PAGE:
Secretary of State Cyrus R. Vance and Assistant Secretary of State for East Asian and Pacific Affairs Richard Holbrooke were involved in the drafting of the "joint press communique," although it is reported that State Department experts on the Soviet Union were not. Informed sources said the use of the politically radioactive word "hegemony" was not another Brzezinski-Vance bone of contention. Especially under the circumstances, no joint statement with China was likely without it.

The matter of Korea, a strategic and sensitive area where American and Chinese troops fought one another in the early 1950s, appears to have been another case of sophisticated Chinese positioning.

Long before Teng's trip, the Chinese were well aware that Carter would seek their "maximum influence" on North Korea (as Carter said publicly on the eve of Teng's arrival). And the Chinese had no wish to be seen as exerting such U.S.-sponsored pressure on their North Korean ally, even though a reduction of tensions in the divided peninsula is also much in Peking's interest. Following a Jan. 19 overture from South Korean President Park Chung Hee for a new North-South talks, North Korea responded positively -- surprisingly -- on Jan. 23. Since then a back-and-forth series of statements from North and South have raised hopes for a renewal of direct dialogue if not detente on the Korean peninsula.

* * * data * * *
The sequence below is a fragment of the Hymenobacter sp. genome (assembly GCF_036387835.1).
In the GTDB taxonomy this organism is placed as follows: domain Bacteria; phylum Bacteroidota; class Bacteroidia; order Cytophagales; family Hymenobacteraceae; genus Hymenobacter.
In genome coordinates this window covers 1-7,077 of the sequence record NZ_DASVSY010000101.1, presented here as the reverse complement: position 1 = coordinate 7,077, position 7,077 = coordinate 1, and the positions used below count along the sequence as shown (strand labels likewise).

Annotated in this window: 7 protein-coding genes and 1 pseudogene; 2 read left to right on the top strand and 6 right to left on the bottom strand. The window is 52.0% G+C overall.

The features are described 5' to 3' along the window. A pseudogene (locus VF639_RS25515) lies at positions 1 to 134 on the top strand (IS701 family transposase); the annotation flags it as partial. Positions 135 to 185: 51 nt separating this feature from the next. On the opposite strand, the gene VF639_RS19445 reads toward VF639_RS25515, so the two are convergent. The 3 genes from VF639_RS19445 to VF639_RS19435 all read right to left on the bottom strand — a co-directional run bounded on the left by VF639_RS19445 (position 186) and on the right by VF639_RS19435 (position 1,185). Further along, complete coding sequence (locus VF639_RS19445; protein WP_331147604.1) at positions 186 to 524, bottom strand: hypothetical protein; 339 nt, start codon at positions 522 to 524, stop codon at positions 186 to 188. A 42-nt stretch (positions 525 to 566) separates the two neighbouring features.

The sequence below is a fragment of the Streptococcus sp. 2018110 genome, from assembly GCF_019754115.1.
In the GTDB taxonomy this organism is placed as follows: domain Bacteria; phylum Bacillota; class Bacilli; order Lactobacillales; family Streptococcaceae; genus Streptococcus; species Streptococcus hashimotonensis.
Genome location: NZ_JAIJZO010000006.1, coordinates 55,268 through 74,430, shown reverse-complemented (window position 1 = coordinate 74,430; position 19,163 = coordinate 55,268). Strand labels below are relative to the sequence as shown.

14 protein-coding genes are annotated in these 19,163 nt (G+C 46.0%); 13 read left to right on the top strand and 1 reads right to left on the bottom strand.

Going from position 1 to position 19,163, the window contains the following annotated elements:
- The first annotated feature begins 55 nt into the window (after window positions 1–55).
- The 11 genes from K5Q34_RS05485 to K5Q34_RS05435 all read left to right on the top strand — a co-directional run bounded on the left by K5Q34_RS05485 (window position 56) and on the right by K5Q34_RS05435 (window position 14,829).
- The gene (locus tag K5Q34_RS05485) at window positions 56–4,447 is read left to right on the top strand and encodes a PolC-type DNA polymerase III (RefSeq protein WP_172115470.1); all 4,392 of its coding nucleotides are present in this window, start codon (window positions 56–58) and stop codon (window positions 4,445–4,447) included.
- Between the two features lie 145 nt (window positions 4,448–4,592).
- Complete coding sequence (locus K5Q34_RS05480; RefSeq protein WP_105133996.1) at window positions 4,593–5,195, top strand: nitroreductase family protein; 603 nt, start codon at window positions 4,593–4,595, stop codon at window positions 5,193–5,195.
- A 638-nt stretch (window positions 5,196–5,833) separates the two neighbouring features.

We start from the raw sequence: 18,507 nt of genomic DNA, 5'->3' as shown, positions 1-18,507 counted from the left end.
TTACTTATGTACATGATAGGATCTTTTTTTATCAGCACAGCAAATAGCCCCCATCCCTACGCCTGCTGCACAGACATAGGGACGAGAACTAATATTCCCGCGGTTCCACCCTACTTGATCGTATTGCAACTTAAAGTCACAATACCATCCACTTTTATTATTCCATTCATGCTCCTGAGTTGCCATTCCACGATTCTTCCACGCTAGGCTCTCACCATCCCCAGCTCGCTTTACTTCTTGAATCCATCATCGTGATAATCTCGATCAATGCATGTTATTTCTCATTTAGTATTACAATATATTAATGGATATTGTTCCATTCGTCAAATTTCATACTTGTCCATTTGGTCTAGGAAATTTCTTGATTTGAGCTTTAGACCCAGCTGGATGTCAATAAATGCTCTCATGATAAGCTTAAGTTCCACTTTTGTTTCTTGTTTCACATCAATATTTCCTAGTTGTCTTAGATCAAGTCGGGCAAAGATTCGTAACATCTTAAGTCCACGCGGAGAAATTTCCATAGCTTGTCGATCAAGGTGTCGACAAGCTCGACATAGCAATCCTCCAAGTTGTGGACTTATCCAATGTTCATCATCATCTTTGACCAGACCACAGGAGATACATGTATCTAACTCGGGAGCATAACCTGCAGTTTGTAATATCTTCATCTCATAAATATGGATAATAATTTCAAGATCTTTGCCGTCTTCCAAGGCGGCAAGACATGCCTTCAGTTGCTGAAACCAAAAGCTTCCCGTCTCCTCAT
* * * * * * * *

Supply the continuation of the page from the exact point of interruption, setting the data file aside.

When the two Koreas suddenly began talking, or at least talking about new talks, shortly before the Teng visit, the U.S. position papers for the Teng visit had to be rewritten. It would make no sense for Carter to urge Teng to pressure the North to do something that already was in process.

The timing of North Korea's recent responses sharply reduced the possibility that relative reasonableness on its part would be seen as a response to Chinese and American pressures. American officials believe, apparently with reason supplied by the Chinese, that some subtle maneuvering on the part of Peking contributed to the recent developments, and thus to defusing the Korean issue at the Carter-Teng discussions.